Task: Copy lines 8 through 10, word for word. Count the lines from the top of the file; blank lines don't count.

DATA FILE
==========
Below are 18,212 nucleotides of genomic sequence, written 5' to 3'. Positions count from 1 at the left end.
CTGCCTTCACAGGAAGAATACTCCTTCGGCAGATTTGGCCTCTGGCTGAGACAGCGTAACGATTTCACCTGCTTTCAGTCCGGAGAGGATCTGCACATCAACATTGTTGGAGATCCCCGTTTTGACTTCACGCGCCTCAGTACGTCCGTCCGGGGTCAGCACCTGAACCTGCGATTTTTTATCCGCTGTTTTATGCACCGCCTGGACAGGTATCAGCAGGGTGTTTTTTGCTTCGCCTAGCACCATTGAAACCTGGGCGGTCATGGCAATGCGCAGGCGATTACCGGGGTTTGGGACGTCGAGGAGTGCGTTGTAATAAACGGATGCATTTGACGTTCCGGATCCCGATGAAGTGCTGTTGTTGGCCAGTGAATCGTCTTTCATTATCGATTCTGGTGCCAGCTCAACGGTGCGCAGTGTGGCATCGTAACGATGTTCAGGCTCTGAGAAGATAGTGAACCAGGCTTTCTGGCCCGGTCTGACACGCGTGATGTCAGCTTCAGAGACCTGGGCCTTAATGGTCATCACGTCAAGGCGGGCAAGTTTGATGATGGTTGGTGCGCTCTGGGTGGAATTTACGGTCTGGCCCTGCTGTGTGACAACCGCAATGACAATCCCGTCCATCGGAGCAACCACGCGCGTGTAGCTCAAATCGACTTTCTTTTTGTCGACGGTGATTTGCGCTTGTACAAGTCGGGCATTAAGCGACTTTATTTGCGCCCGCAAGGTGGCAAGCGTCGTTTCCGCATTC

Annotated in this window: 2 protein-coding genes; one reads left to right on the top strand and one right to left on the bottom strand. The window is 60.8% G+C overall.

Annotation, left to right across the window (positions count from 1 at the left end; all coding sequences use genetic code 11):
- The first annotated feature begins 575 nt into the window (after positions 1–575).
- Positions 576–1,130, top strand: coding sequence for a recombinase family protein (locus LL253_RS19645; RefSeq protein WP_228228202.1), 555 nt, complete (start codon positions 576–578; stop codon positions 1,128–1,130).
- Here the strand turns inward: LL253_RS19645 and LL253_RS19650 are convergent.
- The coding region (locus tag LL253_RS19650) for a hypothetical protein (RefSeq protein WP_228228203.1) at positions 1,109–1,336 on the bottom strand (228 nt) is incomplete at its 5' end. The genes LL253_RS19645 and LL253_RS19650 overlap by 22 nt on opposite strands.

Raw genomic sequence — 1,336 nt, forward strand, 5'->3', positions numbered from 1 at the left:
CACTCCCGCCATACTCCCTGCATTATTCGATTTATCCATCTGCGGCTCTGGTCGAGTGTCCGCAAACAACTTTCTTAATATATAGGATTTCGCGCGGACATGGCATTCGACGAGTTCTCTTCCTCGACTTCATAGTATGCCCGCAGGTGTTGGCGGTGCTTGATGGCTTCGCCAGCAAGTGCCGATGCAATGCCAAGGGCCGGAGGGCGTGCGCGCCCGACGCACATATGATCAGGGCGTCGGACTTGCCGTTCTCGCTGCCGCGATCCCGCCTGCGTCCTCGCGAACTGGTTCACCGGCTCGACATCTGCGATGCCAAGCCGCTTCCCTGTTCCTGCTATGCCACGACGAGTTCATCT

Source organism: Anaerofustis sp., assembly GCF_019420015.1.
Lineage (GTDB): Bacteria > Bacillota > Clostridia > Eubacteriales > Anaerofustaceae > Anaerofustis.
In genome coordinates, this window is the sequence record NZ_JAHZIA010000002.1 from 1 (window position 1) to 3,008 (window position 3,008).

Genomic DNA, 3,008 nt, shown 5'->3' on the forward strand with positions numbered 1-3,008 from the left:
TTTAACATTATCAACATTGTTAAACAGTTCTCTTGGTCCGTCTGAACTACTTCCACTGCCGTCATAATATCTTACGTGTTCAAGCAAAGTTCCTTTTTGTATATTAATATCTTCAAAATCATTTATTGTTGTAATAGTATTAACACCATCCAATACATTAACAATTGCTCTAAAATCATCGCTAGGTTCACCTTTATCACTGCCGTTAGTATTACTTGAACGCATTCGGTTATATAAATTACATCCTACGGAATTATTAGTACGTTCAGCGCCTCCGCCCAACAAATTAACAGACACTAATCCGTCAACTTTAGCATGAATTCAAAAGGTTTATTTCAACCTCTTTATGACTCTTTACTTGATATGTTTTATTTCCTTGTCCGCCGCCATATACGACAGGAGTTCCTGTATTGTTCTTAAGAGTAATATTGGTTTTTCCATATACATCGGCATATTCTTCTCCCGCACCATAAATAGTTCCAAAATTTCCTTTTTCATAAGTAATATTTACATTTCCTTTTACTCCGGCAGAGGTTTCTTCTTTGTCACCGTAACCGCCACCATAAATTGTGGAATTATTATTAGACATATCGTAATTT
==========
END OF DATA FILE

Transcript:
- The coding region (locus tag LL253_RS19650) for a hypothetical protein (RefSeq protein WP_228228203.1) at positions 1,109–1,336 on the bottom strand (228 nt) is incomplete at its 5' end. The genes LL253_RS19645 and LL253_RS19650 overlap by 22 nt on opposite strands.

Raw genomic sequence — 1,336 nt, forward strand, 5'->3', positions numbered from 1 at the left:
CACTCCCGCCATACTCCCTGCATTATTCGATTTATCCATCTGCGGCTCTGGTCGAGTGTCCGCAAACAACTTTCTTAATATATAGGATTTCGCGCGGACATGGCATTCGACGAGTTCTCTTCCTCGACTTCATAGTATGCCCGCAGGTGTTGGCGGTGCTTGATGGCTTCGCCAGCAAGTGCCGATGCAATGCCAAGGGCCGGAGGGCGTGCGCGCCCGACGCACATATGATCAGGGCGTCGGACTTGCCGTTCTCGCTGCCGCGATCCCGCCTGCGTCCTCGCGAACTGGTTCACCGGCTCGACATCTGCGATGCCAAGCCGCTTCCCTGTTCCTGCTATGCCACGACGAGTTCATCT